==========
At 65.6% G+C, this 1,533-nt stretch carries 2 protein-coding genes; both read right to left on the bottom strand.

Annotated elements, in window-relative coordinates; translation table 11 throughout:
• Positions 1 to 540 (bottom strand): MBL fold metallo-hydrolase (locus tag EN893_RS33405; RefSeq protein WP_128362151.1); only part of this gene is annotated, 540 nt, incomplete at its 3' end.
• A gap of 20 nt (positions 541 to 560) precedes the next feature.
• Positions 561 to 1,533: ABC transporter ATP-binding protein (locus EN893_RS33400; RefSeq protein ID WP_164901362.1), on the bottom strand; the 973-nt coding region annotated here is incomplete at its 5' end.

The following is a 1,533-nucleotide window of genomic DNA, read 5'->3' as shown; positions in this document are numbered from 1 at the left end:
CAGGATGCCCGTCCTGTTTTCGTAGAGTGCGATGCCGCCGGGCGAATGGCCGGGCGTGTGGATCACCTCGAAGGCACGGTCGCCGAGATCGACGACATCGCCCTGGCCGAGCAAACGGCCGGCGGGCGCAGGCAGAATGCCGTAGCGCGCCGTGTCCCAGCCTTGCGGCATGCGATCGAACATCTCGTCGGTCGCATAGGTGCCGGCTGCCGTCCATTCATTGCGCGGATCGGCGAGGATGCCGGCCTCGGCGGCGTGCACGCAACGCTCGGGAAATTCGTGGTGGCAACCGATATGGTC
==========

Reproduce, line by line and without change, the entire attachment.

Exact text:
At 65.6% G+C, this 1,533-nt stretch carries 2 protein-coding genes; both read right to left on the bottom strand.

Annotated elements, in window-relative coordinates; translation table 11 throughout:
• Positions 1 to 540 (bottom strand): MBL fold metallo-hydrolase (locus tag EN893_RS33405; RefSeq protein WP_128362151.1); only part of this gene is annotated, 540 nt, incomplete at its 3' end.
• A gap of 20 nt (positions 541 to 560) precedes the next feature.
• Positions 561 to 1,533: ABC transporter ATP-binding protein (locus EN893_RS33400; RefSeq protein ID WP_164901362.1), on the bottom strand; the 973-nt coding region annotated here is incomplete at its 5' end.

The following is a 1,533-nucleotide window of genomic DNA, read 5'->3' as shown; positions in this document are numbered from 1 at the left end:
CAGGATGCCCGTCCTGTTTTCGTAGAGTGCGATGCCGCCGGGCGAATGGCCGGGCGTGTGGATCACCTCGAAGGCACGGTCGCCGAGATCGACGACATCGCCCTGGCCGAGCAAACGGCCGGCGGGCGCAGGCAGAATGCCGTAGCGCGCCGTGTCCCAGCCTTGCGGCATGCGATCGAACATCTCGTCGGTCGCATAGGTGCCGGCTGCCGTCCATTCATTGCGCGGATCGGCGAGGATGCCGGCCTCGGCGGCGTGCACGCAACGCTCGGGAAATTCGTGGTGGCAACCGATATGGTC